Simulations with full ecosystem-absorption-heating feedback (i.e. spectrally resolved 3-dimensional radiative absorption determined by optically active con stituents in the water column) have shown differences in simulated temperature can be as much as 2°C warmer at the surface, and correspondingly cooler some 10 m deeper, in the Hudson River plume. The associated changes in plume trajectory and ecosystem dynamics alter net export of particulate matter to mid shelf waters. Incorporating these optical properties into the 4-dimensional ocean state is a natural future step to enhance data assimilation in coastal ocean models.

19.5 Summary

We have described a series of model-based studies of circulation in the New York Bight region that utilize data from a sustained coastal ocean observing system complemented by extensive in situ observations from the LaTTE project.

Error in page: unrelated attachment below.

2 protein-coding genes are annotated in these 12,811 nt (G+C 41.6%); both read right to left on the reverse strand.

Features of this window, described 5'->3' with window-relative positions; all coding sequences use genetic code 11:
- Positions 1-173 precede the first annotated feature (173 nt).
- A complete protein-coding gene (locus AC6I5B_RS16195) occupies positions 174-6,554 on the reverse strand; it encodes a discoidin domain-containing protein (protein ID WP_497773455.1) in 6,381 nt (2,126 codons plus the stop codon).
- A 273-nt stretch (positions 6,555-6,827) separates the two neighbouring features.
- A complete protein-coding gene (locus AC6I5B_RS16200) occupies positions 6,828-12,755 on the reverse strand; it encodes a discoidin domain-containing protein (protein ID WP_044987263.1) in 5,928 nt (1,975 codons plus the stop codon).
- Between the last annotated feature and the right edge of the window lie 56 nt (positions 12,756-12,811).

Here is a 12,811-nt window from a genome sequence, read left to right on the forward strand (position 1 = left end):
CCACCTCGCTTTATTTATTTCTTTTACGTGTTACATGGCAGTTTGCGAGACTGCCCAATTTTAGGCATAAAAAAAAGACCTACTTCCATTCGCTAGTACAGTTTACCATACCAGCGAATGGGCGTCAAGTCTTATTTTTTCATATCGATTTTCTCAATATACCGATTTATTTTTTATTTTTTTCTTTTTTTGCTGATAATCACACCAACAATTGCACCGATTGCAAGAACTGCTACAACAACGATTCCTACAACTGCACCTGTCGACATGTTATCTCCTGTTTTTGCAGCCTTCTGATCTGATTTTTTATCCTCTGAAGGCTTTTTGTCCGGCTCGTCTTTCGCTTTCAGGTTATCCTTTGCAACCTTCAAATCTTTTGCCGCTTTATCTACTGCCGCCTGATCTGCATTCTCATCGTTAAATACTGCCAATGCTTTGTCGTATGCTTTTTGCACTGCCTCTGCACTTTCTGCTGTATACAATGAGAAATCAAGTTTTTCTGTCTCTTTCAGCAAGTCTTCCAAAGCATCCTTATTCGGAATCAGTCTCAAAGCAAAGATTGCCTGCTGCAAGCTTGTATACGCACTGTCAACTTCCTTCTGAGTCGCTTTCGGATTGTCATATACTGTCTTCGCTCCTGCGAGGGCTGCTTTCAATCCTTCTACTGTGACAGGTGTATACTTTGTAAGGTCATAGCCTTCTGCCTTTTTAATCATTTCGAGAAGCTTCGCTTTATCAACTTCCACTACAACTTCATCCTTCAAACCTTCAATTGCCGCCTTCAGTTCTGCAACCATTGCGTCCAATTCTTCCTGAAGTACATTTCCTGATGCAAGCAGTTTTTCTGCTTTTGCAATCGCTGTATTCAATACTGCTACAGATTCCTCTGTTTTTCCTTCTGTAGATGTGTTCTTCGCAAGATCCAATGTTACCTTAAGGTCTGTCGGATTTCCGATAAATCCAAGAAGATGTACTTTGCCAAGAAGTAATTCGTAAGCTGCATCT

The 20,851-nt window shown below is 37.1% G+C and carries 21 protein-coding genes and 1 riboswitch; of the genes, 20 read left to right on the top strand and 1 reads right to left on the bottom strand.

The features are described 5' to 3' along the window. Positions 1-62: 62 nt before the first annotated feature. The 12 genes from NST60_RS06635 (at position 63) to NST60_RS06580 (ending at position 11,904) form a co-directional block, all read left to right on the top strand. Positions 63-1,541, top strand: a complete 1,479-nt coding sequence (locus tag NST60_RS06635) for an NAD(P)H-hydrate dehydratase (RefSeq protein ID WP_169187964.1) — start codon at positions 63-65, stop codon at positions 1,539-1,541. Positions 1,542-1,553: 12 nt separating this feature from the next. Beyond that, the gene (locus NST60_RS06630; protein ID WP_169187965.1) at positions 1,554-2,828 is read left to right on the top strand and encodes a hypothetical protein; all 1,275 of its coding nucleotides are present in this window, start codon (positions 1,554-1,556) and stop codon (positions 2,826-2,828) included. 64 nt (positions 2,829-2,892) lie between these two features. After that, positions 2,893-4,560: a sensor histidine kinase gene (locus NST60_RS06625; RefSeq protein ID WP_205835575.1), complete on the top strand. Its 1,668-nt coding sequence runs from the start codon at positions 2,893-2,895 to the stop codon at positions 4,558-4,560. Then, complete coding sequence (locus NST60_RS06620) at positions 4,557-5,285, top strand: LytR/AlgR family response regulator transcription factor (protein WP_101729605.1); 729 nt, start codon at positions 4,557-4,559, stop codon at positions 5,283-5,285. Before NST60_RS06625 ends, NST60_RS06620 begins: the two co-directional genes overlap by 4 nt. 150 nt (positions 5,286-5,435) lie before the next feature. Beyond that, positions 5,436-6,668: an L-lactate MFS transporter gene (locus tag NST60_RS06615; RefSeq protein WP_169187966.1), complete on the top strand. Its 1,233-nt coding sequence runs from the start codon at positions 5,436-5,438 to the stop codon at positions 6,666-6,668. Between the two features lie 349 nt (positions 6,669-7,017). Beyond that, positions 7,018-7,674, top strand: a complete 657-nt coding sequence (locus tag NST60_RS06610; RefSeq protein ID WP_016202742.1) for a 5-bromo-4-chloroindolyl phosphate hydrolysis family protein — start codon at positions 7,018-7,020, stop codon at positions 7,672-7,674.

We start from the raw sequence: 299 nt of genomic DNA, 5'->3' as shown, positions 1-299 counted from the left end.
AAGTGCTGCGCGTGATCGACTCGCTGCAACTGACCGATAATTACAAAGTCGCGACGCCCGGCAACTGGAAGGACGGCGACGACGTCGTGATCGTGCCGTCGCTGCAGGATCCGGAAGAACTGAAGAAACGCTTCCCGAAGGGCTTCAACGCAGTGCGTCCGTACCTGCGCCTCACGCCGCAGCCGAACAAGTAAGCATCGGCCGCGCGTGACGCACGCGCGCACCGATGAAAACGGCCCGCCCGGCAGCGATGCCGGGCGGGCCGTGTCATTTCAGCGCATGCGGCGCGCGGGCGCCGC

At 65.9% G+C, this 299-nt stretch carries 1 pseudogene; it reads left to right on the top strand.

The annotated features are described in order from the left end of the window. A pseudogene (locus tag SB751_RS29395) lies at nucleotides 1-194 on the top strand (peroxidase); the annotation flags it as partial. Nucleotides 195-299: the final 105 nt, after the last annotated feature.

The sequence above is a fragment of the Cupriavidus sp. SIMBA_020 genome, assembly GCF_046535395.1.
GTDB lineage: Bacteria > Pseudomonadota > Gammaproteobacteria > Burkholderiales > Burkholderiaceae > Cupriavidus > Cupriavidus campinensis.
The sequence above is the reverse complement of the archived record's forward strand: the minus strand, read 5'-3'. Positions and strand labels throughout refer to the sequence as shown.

Observations are used to evaluate the performance of traditional forward simulations where the model formulation is treated as an initial and boundary value problem. Circulation on the New Jersey inner shelf, and especially within the NYB, is strongly locally driven and direct forward simulations with ROMS are quite skil-ful—a result we attribute to the model being comprehensive and accurate in the suite of dynamical processes it represents and the numerical algorithms it employs, suitably configured in terms of bathymetric and coastline detail, and driven by meteorological, hydrological and tidal forcing with sufficient resolution and accuracy.